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The freight car

Train Talk

Flatcars were the first type of freight car used in America and date to the 1820s. Flatcars have remained fairly consistent in function: to carry freight that is too heavy, long, tall or wide for boxcars. Flatcar modifications in the 1940s brought about the truck trailer on a flatcar (TOFC) that can be as long as 85 feet. At that length, one can carry two trailers.

The freight car has undergone many changes during the 100-plus years of the Tehachapi Pass line. Boxcars, an American invention dating to the 1830s. Boxcars can carry a wide variety of crated or palletized freight, including paper, lumber, packaged goods, beverages and boxes

Freight cars or goods wagons, as they are called in Europe, are generally categorized as covered wagons or vans in the UK and are fully enclosed car with side or end doors. Standard boxcars have about three and a half times the capacity of a standard semi-trailer

Boxcars cost a little over $135,000 each and they have higher dwell times and lower turnovers than much more profitable large trains with similar equipment that go point to point without stopping.

Steel units have replaced wooden cars and the length of the cars has changed. Prior to WWII, the cars were in the 40-foot range while today they extend up to 65 feet with the double/triple stack auto-rack reaching 89 feet. The height of some freight cars became greater and boxcar roofs were raised.

Boxcar identifiers begin with the letter X. XM cars are used for general service. The XI is like the XM but is insulated. XARs and XMs have racks for loading autos and trucks. They are seen less often with the advent of the auto-rack car. The XAP is similar to the XAR but with racks for loading auto parts. XME, a wood lined XM used for general merchandise, has fixtures for securing the load. The XML car is a loader-equipped XM with elements for securing a load. XMP is an XM equipped to haul commodities other than autos and auto parts.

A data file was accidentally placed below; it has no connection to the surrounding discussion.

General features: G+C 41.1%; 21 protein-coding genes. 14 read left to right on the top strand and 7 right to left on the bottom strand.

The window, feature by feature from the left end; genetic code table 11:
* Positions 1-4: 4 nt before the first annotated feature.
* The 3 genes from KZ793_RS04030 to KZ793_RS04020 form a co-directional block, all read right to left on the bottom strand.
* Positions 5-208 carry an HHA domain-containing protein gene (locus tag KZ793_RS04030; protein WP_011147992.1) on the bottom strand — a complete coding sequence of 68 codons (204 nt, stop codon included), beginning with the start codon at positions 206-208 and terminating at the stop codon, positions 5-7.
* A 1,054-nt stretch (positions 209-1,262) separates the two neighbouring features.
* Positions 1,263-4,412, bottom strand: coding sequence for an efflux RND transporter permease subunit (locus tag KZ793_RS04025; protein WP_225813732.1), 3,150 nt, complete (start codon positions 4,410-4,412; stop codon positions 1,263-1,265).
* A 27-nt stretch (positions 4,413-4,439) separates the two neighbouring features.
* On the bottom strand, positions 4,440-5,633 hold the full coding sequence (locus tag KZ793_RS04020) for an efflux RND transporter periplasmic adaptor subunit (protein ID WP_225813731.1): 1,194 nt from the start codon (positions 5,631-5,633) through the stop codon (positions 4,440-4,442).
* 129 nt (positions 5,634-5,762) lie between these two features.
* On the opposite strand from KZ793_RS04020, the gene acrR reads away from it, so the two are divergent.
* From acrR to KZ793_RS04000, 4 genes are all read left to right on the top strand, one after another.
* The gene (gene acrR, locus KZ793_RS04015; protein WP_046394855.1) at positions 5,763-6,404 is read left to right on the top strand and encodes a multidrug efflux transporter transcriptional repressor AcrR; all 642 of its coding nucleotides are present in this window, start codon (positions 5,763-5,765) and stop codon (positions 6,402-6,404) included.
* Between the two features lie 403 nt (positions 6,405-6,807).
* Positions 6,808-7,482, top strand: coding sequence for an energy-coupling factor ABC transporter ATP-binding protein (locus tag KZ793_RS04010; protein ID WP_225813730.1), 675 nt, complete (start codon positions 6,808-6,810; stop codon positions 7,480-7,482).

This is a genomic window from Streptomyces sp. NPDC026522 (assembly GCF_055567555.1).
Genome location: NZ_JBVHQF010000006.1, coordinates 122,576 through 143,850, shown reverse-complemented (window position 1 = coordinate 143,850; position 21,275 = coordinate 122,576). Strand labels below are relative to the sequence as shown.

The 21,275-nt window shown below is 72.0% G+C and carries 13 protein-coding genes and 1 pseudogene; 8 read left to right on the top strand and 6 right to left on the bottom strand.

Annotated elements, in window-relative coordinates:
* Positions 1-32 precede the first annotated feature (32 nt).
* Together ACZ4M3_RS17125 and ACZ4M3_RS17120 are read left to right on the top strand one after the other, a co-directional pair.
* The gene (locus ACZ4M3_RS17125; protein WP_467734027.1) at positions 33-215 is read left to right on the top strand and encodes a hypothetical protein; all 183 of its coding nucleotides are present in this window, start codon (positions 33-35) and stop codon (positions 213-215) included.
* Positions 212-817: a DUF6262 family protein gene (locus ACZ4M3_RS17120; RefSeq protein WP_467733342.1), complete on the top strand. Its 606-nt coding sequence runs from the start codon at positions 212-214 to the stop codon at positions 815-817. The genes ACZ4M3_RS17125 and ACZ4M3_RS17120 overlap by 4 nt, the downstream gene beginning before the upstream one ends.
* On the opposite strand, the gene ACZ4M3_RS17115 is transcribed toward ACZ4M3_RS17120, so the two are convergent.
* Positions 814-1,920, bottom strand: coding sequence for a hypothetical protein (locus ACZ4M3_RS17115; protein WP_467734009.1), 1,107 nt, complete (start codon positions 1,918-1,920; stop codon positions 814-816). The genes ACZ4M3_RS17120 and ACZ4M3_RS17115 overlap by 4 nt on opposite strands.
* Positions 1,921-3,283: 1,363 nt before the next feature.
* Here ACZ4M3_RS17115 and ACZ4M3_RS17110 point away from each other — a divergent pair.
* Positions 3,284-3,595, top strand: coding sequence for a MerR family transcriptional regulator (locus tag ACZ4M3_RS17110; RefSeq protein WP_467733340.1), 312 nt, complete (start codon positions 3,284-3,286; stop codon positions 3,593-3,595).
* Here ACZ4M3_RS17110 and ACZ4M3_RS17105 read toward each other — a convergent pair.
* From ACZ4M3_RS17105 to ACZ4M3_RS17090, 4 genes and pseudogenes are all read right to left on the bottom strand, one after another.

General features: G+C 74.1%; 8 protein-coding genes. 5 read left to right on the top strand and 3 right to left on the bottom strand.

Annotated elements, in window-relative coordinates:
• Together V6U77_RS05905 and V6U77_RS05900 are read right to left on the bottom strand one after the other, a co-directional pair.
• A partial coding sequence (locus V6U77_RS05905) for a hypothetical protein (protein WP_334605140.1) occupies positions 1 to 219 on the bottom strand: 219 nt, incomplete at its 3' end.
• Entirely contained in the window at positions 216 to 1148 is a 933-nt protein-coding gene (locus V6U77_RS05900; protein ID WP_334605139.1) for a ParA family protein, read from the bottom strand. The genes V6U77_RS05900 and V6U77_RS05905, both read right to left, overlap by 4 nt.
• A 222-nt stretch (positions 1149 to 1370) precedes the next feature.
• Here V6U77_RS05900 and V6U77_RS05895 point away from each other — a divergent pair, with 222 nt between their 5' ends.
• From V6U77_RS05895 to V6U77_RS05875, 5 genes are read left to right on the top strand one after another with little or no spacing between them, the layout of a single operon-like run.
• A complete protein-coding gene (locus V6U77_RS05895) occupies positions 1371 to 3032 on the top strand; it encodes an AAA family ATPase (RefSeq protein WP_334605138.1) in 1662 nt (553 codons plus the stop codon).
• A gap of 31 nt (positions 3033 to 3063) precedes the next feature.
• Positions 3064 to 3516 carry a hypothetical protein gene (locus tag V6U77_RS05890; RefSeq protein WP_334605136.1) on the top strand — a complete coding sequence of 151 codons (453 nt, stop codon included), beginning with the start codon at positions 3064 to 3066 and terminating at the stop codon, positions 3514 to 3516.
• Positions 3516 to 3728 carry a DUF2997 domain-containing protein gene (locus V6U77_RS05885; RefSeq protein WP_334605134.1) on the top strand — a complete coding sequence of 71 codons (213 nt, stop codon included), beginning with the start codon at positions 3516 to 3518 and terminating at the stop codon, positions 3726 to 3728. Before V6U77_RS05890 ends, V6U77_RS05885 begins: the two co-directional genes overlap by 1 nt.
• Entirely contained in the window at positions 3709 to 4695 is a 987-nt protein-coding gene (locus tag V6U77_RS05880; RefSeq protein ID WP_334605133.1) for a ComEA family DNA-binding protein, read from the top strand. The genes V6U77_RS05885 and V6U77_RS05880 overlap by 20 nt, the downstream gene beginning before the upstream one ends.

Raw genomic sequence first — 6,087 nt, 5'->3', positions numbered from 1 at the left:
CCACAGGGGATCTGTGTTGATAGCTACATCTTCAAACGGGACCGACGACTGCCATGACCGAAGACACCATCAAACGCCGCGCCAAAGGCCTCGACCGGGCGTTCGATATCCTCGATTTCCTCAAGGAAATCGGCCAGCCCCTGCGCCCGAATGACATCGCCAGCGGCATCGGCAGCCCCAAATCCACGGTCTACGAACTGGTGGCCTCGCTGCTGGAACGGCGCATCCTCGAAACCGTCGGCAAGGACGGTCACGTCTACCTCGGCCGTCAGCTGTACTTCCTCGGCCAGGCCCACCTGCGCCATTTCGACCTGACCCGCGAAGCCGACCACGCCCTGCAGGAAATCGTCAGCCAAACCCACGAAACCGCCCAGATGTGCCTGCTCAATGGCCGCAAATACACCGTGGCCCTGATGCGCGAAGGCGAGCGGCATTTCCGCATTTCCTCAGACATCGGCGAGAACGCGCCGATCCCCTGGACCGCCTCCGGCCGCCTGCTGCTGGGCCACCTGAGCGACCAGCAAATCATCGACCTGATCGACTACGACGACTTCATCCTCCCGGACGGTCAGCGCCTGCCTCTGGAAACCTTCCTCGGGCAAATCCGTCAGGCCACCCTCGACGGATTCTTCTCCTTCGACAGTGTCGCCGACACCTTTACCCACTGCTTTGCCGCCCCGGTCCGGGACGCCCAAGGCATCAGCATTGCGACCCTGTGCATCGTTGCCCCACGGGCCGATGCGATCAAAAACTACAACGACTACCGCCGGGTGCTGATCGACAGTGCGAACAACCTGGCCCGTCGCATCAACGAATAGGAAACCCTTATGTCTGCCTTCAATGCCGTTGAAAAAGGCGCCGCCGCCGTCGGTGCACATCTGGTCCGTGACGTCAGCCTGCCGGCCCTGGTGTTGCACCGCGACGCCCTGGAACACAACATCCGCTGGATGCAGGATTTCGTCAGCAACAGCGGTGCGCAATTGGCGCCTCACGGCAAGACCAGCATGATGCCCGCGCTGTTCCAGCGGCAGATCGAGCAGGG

Today, trains in excess of 100 freight cars are common. If you are quick you can count the cars as they go by. However, it is easier to let the reporting detector do the work. The detector, broadcasting on citizen band radio frequencies, indicates the number of axles, usually four to a car. Dividing the axles by four will give a good idea of the number of cars.

Refrigerator cars, a modified version of the boxcar, are used for the transport of goods needing refrigeration and date back to the mid 1800s. Initially insulated with ice, over time mechanical refrigeration replaced the ice. These cars are often seen on the pass during the vegetable and fruit harvesting and packing season.

Once box cars were seen as mobile billboards, car owners began to place their names and logos in large designs along the sides of the cars. Letters usually represent the owner's name. BNSF, SP or UP may be easily recognized. However with over 4,100 unique letter combinations and 1.7 million cars traveling North American rails, it can be a challenge for a train watcher to know the names and logos of the many specific owners. They also provide a great place for taggers to practice their art. You can see this as they roll by.